We first set forth the standard of review and general legal principles applicable to our disposition of this appeal. “A notice to quit is a condition precedent to a summary process action and, if defective, deprives the court of subject matter jurisdiction.” Bristol v. Ocean State Job Lot Stores of Connecticut, Inc., 284 Conn. 1, 5, 931 A.2d 837 (2007). As our Supreme Court has recognized, “because [a] determination regarding a trial court's subject matter jurisdiction is a question of law, our review is plenary.” (Internal quotation marks omitted.) Id. “Furthermore, [s]ummary process is a special statutory procedure designed to provide an expeditious remedy․ It enable[s] landlords to obtain possession of leased premises without suffering the delay, loss and expense to which, under the common-law actions, they might be subjected by tenants wrongfully holding over their terms․ Summary process statutes secure a prompt hearing and final determination․ Therefore, the statutes relating to summary process must be narrowly construed and strictly followed.” (Internal quotation marks omitted.) Id., at 5–6.
“In construing a written lease ․ three elementary principles must be [considered]: (1) The intention of the parties is controlling and must be gathered from the language of the lease in the light of the circumstances surrounding the parties at the execution of the instrument; (2) the language must be given its ordinary meaning unless a technical or special meaning is clearly intended; [and] (3) the lease must be construed as a whole and in such a manner as to give effect to every provision, if reasonably possible.” (Internal quotation marks omitted.) Id., at 8. Where the language of a written lease is unambiguous,4 our review of the trial court's interpretation of the lease agreement involves a question of law subject to plenary review. See, e.g., Jo–Ann Stores, Inc. v. Property Operating Co., LLC, 91 Conn.App. 179, 189, 195, 880 A.2d 945 (2005) (“[o]ur review of unambiguous provisions of a lease is plenary”); see also Bristol v. Ocean State Job Lot Stores of Connecticut, Inc., supra, 284 Conn. at 7–8 (review of court's determination of intent based solely on language of lease agreement “involves a question of law over which our review is plenary”).
The resolution of this appeal turns on the interpretation of the waiver language contained in paragraph 17 of the lease, and specifically, whether that language constitutes a waiver of a notice to quit where the lease terminates for lapse of time. The defendant claims that our reading of the waiver provision must be constrained by the fact that the title of paragraph 17 and the remainder of its provisions refer to the context of a lessee's default. The defendant argues that the waiver has no application in circumstances beyond termination of the lease by default of the lessee and does not apply here. The plaintiff, by contrast, asserts that we must read the waiver provision of paragraph 17 in the context of the lease as a whole and in conjunction with the summary process statutes—which allow for waiver of a notice to quit only where the operative lease terminates for lapse of time. See General Statutes § 47a–25. The plaintiff thus contends that, notwithstanding the heading or other provisions of paragraph 17, the waiver language must be read as an express waiver of a notice to quit where the lease terminates for lapse of time and, accordingly, operated to waive the defendant's right to a notice to quit in this case. We agree with the plaintiff.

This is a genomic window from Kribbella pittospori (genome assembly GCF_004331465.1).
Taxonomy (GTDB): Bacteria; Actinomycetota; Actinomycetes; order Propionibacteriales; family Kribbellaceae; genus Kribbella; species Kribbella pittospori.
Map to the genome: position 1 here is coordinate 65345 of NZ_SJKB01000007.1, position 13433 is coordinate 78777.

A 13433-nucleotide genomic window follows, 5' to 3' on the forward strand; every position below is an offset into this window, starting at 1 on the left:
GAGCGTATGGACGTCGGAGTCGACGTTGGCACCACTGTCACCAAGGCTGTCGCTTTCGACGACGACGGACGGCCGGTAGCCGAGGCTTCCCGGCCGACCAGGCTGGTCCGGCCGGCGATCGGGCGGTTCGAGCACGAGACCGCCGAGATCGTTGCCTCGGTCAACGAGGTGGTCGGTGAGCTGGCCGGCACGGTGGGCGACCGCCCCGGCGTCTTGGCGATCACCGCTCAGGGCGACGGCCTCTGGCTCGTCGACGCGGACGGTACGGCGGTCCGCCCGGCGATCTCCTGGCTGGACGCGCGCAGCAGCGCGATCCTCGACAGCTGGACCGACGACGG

Here, as both parties recognize, the heading and initial sentences of paragraph 17 of the lease relate to circumstances in which the lessee defaults on its obligations under the lease. That fact alone is not dispositive, however, because paragraph 17 is also the only paragraph of the lease to mention summary process actions and the statutory requirements pertaining to such actions. The relevant waiver language appears at the end of the paragraph, after the references to the lessee's default and the initial mention of the summary process statutes, and states that the lessee “FURTHER WAIVES all right to any notice to quit possession as may be prescribed by the statutes relating to [s]ummary [p]rocess.” (Emphasis added.) Reading paragraph 17 in the context of the lease as a whole, as we must, we conclude that the relevant waiver language is not limited to the default context and instead provides that the defendant waived all rights to any notice to quit as allowed by the statutes in any summary process action.5 See Bristol v. Ocean State Job Lot Stores of Connecticut, Inc., supra, 284 Conn. at 8 (“the lease must be construed as a whole” [internal quotation marks omitted] ); cf. Imation Corp. v. Koninklijke Philips Electronics N.V., 586 F.3d 980, 987 n. 3 (Fed.Cir.2009) (court unwilling to resolve contract interpretation question based on section headings “where doing so would conflict with the plain reading of operative language elsewhere in the contract”).